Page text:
Some of the newcomers in ‘The Force Awakens.’

Our teaser review of Star Wars. The full review — and reviews of a half-dozen more holiday films — will be in this week’s Hollywood Issue, out Friday.

The last time director J.J. Abrams got his paws on a sci-fi franchise — Star Trek —he did a sly bit of tap dancing to make the original characters relevant again, with an out-right reboot that nonetheless clung to the past by purporting to follow a separate timeline. He couldn’t get away with such underhandedness with Star Wars (George Lucas, unlike Gene Roddenberry, is still around), so he did the next best thing: He took the finest elements from Episodes IV through VI, shuffled them around a bit, and cooked up a soufflé of the new and the familiar, of old friends and new leaders.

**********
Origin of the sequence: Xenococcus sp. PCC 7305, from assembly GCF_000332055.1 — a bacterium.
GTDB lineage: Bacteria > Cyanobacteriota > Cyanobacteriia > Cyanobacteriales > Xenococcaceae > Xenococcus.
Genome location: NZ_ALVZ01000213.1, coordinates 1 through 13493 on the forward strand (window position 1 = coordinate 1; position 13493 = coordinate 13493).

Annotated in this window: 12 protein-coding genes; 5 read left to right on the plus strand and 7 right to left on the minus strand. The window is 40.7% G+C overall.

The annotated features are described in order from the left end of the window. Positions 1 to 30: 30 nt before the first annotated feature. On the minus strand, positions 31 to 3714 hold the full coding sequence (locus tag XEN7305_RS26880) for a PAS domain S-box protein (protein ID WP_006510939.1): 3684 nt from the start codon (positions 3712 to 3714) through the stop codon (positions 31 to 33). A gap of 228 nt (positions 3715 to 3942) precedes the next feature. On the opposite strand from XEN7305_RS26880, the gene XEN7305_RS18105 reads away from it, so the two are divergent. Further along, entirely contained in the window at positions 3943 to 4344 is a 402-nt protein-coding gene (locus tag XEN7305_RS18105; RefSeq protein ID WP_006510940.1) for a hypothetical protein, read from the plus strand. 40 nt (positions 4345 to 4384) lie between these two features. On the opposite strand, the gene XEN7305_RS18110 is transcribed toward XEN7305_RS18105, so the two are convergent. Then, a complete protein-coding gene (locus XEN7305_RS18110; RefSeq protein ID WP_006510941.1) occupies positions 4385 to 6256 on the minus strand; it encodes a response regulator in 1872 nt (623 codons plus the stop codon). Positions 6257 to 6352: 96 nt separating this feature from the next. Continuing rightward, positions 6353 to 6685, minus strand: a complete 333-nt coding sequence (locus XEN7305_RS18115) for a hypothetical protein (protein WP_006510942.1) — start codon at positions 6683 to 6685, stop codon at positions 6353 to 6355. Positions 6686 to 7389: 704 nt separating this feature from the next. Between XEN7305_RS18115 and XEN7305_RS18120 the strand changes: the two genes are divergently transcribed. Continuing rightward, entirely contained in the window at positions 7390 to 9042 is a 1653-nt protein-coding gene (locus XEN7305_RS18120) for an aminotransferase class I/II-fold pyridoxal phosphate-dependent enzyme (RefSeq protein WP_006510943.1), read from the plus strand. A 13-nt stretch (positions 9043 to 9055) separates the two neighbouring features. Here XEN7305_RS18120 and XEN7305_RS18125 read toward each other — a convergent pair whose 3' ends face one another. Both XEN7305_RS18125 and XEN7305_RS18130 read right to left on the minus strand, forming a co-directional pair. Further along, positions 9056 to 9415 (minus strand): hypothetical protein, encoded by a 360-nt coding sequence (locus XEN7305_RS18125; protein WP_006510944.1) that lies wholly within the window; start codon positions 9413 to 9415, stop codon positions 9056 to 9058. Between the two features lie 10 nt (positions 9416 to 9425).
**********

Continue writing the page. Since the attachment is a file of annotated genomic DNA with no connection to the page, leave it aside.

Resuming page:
The plot is right out of a Saturday morning serial: A map to the whereabouts of Luke Skywalker, the last surviving Jedi, has been placed in a droid found by Rey (Daisy Ridley), an orphaned scavenger on a remote desert planet. She teams up with a pilot, Finn (John Boyega), the first-ever stormtrooper with a conscience, to escort the droid to the Rebellion leadership, and defeat the First Order, Nazi-like descendants of the Dark Side of the Force. They escape in a rat-trap cargo vessel called you-know-what, whose former pilot (Harriso…. C’mon!) and first-mate track ’em down.

There are more than a few plot holes. But stop asking those questions! This is action-adventure with a soul, the ultimate marriage of chick-flick and nergasm that provides a love story (just try not choking up when Han and Leia reunite) and parent-child dynamics that delves into something primal. Star Wars was the defining pop culture touchstone of my generation; it feels like The Force Awakens could be the same for post-millennials. The Force Awakens is everything it promises to be — everything you want it to be… and more.